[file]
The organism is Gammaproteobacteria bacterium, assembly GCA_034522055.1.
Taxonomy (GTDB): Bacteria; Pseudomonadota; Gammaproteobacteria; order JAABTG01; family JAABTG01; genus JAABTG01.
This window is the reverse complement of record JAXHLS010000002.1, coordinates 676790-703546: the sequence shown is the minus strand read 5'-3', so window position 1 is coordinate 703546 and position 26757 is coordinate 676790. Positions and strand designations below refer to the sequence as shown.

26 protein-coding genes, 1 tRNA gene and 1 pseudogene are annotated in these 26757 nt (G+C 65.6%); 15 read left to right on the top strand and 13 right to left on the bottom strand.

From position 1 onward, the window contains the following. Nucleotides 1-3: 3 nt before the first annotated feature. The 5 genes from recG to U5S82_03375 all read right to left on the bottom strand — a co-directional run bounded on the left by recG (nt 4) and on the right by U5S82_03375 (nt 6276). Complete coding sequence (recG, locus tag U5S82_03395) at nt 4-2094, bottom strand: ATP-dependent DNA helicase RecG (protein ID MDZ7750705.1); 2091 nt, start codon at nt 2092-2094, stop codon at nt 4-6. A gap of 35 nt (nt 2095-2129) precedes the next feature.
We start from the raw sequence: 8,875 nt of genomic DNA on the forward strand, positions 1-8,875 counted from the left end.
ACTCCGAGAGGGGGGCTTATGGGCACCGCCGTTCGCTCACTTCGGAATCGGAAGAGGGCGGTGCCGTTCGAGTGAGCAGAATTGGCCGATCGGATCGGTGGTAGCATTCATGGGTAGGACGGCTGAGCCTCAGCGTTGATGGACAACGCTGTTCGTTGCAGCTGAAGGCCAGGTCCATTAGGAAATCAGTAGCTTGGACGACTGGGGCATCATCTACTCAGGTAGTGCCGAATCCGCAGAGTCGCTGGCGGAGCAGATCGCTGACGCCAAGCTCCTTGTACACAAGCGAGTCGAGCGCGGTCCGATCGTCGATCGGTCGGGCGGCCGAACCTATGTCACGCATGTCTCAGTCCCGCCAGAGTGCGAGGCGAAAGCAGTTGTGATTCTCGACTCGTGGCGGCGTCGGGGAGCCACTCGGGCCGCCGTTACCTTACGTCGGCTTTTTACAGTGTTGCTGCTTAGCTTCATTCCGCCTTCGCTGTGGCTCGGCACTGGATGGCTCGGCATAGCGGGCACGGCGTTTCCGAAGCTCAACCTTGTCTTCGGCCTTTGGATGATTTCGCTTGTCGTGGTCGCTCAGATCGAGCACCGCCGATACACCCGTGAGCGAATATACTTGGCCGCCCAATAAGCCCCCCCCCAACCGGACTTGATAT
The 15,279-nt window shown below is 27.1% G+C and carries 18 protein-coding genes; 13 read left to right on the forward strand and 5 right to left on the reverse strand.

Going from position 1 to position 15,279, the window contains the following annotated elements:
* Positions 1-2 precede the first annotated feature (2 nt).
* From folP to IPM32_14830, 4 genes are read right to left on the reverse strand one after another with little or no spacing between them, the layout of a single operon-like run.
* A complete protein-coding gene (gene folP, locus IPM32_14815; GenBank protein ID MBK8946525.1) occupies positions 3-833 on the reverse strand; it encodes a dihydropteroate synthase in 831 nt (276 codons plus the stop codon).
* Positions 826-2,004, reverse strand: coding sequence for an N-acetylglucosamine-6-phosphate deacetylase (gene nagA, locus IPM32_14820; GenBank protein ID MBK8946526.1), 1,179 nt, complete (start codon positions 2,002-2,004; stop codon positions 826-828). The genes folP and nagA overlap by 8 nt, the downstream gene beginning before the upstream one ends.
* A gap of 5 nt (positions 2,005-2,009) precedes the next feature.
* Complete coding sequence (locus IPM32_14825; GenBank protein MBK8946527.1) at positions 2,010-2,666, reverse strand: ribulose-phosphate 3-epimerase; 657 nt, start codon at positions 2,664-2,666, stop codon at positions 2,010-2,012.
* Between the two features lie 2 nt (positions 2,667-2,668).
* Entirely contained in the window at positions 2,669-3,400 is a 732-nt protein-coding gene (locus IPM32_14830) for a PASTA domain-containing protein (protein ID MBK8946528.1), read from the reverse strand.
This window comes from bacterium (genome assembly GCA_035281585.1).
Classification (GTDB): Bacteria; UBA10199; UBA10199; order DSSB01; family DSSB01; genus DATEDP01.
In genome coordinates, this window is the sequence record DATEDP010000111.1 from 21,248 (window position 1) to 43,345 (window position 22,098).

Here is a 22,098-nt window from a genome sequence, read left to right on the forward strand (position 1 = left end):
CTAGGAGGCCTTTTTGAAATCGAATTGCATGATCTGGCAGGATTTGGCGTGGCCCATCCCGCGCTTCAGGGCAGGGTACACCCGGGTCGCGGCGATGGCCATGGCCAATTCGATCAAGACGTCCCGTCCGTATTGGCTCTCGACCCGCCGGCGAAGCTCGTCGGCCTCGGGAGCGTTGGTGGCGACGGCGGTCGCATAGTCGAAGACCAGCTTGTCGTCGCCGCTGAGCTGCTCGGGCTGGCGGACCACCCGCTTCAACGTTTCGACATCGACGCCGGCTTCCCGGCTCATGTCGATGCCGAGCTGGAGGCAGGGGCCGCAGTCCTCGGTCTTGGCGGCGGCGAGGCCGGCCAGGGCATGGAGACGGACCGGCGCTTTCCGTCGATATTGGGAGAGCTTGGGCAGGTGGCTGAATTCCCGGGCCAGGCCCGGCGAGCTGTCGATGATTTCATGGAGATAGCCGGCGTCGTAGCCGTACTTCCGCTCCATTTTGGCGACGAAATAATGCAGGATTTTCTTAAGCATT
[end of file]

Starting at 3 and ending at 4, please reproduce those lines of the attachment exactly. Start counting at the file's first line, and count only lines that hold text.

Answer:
This window is the reverse complement of record JAXHLS010000002.1, coordinates 676790-703546: the sequence shown is the minus strand read 5'-3', so window position 1 is coordinate 703546 and position 26757 is coordinate 676790. Positions and strand designations below refer to the sequence as shown.

26 protein-coding genes, 1 tRNA gene and 1 pseudogene are annotated in these 26757 nt (G+C 65.6%); 15 read left to right on the top strand and 13 right to left on the bottom strand.